Text: Then baby goes in care of the maid to bed, and Mother and Father and Helen, who is twelve years old, go to the pictures at the Palladium near Balham Station. There, for sixpence, they have an entertainment which is quite satisfying to their modest temperaments and one, withal, which is quite suitable to Miss Twelve Years Old; for Father and Mother are Proper People, and would not like to take their treasure to the sullying atmosphere of even a suburban music-hall.
So they spend a couple of hours with the pictures, listening to an orchestra of a piano, a violin, and a ‘cello, which plays even indifferent music really well. And they roar over the facial extravagances of Ford Sterling and his friends Fatty and Mabel; they applaud, and Miss Twelve Years Old secretly admires, the airy adventures of the debonair Max Linder – she thinks he is a dear, only she daren’t tell Mother and Father so, or they would be startled. And then there is Bunny – always there is Bunny. Personally, I loathe the cinematograph. It is, I think, the most tedious, the most banal form of entertainment that was ever flung at a foolish public. The Punch and Judy show is sweetness and light by comparison. It is the mechanical nature of the affair that so depresses me. It may be clever; I have no doubt it is. But I would rather see the worst music-hall show that was ever put up than the best picture-play that was ever filmed. The darkness, the silence, the buzz of the machine, and the insignificant processions of shadows on a sheet are about the last thing I should ever describe by the word Entertainment. I would as soon sit for two hours in a Baptist Chapel. But, fortunately, there is always Bunny; or at least Bunny’s face. Bunny’s face is … But no. There is no use in attempting to describe that face. There is only itself with which to compare it. There has never been anything like it in the theatrical world. It is colossal. The first essential for bioscope work is to possess a face. Not merely a face, but a FACE. And Bunny has a FACE of FACES. You probably know it; so I need say no more. If you don’t, then make acquaintance with it.
Comments: Thomas Burke (1886-1945) was a British writer of stories and essays about London life, whose worked was twice adapted by D.W. Griffith for the films Broken Blossoms (1919) and Dream Street (1921). Nights in London is a series of essays on the night-life in different parts of London. The section above comes from the chapter ‘A Domestic Night (Kensington and Clapham Common)’. John Bunny (1863-1915) was an American comic actor, the most popular film comedian before Charlie Chaplin. When the essay was republished in 1918, Bunny’s name was dropped and replaced by that of Chaplin’s (see earlier Picturegoing entry).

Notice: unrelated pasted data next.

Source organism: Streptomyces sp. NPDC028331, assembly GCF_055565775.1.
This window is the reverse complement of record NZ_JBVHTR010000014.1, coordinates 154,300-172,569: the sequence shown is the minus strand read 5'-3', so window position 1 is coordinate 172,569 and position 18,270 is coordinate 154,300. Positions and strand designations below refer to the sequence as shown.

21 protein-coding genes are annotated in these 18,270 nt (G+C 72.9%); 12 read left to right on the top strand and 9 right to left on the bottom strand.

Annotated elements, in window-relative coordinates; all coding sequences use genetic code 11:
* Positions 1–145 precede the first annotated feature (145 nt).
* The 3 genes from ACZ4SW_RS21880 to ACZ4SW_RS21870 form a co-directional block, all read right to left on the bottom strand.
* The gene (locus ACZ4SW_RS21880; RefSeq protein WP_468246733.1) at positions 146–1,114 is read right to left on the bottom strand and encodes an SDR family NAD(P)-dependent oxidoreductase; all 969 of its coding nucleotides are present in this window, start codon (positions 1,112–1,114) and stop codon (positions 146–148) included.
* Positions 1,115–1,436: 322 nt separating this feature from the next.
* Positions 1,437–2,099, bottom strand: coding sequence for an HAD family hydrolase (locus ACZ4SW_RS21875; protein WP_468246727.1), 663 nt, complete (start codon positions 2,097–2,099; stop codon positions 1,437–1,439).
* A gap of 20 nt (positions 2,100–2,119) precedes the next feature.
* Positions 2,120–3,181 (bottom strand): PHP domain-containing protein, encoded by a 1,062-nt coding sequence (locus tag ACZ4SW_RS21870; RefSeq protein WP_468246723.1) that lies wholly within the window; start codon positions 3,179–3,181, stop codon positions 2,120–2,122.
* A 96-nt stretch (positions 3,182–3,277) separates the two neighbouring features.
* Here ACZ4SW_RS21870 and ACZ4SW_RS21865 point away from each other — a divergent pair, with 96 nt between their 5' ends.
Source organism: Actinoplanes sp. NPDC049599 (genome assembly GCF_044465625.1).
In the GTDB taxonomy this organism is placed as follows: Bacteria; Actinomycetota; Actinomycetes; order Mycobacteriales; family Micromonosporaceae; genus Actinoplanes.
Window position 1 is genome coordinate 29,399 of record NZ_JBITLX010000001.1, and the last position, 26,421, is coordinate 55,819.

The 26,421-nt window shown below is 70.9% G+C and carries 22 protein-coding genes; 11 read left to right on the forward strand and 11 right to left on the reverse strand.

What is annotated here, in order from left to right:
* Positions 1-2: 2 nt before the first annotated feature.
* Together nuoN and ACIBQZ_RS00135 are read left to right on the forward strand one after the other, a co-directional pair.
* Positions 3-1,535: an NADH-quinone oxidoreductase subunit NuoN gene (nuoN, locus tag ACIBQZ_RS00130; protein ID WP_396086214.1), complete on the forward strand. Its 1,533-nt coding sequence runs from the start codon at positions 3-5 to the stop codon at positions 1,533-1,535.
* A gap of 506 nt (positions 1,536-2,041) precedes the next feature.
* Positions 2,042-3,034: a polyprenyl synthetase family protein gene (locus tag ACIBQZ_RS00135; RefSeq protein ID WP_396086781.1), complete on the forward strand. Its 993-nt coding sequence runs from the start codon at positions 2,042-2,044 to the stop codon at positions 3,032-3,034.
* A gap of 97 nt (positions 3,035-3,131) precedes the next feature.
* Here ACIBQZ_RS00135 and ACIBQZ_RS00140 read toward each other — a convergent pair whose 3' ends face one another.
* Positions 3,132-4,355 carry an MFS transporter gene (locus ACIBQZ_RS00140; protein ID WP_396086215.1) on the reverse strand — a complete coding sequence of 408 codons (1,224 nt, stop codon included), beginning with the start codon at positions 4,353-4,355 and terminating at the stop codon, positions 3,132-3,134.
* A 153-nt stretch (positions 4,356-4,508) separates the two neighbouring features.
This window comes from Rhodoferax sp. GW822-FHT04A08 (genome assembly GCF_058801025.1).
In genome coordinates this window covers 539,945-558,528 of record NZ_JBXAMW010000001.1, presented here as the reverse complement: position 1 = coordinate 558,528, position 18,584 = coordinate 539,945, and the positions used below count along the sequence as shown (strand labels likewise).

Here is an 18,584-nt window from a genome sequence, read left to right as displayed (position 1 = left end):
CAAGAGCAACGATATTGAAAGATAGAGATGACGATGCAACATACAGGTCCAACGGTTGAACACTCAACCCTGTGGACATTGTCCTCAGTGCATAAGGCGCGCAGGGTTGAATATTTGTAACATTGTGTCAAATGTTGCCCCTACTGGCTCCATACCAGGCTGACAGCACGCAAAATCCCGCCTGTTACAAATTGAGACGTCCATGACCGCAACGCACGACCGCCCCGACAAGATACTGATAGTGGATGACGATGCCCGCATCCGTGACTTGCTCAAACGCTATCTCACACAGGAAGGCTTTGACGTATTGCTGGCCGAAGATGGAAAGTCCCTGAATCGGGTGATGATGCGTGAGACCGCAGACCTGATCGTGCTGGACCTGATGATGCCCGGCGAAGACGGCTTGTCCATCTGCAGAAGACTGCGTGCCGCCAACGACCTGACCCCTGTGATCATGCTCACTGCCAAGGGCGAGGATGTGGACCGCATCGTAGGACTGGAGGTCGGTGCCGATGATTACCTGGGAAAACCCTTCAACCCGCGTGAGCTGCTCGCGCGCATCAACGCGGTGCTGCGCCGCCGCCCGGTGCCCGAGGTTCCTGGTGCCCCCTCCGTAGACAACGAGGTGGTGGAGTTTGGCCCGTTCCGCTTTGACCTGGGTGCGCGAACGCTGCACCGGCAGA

Source: Lawrence Durrell, Prospero’s Cell: A Guide to the Landscape and Manners of the Island of Corfu (London: Faber, 2000 [orig. pub. 1945). pp. 44-52
Text: It is towards the hour of seven that, mellowed by the excellent wine of “The Partridge’, we cross the little cobbled square by the Church of the Saint, and seek our way through the alleys and fents of the Venetian town (the women touching hands as they talk on the balconies over our heads) to where the shadow-play is to be shown. In a little sunken garden by the Italian school the lights and the grumble of a crowd had already marked the place. A prodigious trade in ginger-beer and sweets is being carried on with the schoolchildren and the peasants who sit crammed into the small arena before the dazzling white screen upon which our hero is to appear. Two violins and a drum keep up a squalling sort of overture, punctuated by the giggles of the children and the pop of ginger beer bottles. (Important note. Ginger beer, first pop of ginger beer bottles. (Important note. Ginger beer, first imported by the British during their occupation of the Ionian Islands, has never lost its hold over the Corcyrean public. In places such as the Canoni tavern it may even be bought in those small stone bottles which we remember from our childhood, and which are quite as aesthetically beautiful as the ancient Greek lamp-bowls with which the museum is crammed.)
Our seats are right in front, where the orchestra can scrape away under our noses, and the sales of ginger beer increase noticeably owing to Ivan Zarian who persuades his father to buy us a bottle each. N. prefers nougat while Nimiec has found a paper-bag full of pea-nuts. Thus equipped we are prepared for the spectacle of Karaghiosis, whose Greek is sure to baffle us however much his antics amuse.